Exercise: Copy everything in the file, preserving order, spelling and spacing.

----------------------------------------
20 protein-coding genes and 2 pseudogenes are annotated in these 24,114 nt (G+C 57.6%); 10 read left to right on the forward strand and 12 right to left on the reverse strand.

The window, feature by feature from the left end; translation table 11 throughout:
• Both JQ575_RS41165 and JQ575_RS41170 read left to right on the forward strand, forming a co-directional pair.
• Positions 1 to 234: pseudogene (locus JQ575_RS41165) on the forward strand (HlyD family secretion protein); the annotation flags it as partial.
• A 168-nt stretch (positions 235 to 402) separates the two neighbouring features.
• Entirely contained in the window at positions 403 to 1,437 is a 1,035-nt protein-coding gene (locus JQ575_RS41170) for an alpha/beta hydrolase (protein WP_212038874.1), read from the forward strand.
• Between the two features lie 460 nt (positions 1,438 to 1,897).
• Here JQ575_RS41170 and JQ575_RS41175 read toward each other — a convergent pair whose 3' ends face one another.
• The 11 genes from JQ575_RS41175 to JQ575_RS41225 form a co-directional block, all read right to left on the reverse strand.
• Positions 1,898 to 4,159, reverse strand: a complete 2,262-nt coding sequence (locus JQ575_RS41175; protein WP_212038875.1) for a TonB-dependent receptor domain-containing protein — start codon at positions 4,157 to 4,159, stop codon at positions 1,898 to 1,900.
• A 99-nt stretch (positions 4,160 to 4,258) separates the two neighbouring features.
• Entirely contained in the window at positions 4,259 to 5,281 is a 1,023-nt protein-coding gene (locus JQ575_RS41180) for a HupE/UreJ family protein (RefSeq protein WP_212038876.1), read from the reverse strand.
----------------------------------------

20 protein-coding genes and 2 pseudogenes are annotated in these 24,114 nt (G+C 57.6%); 10 read left to right on the forward strand and 12 right to left on the reverse strand.

The window, feature by feature from the left end; translation table 11 throughout:
• Both JQ575_RS41165 and JQ575_RS41170 read left to right on the forward strand, forming a co-directional pair.
• Positions 1 to 234: pseudogene (locus JQ575_RS41165) on the forward strand (HlyD family secretion protein); the annotation flags it as partial.
• A 168-nt stretch (positions 235 to 402) separates the two neighbouring features.
• Entirely contained in the window at positions 403 to 1,437 is a 1,035-nt protein-coding gene (locus JQ575_RS41170) for an alpha/beta hydrolase (protein WP_212038874.1), read from the forward strand.
• Between the two features lie 460 nt (positions 1,438 to 1,897).
• Here JQ575_RS41170 and JQ575_RS41175 read toward each other — a convergent pair whose 3' ends face one another.
• The 11 genes from JQ575_RS41175 to JQ575_RS41225 form a co-directional block, all read right to left on the reverse strand.
• Positions 1,898 to 4,159, reverse strand: a complete 2,262-nt coding sequence (locus JQ575_RS41175; protein WP_212038875.1) for a TonB-dependent receptor domain-containing protein — start codon at positions 4,157 to 4,159, stop codon at positions 1,898 to 1,900.
• A 99-nt stretch (positions 4,160 to 4,258) separates the two neighbouring features.
• Entirely contained in the window at positions 4,259 to 5,281 is a 1,023-nt protein-coding gene (locus JQ575_RS41180) for a HupE/UreJ family protein (RefSeq protein WP_212038876.1), read from the reverse strand.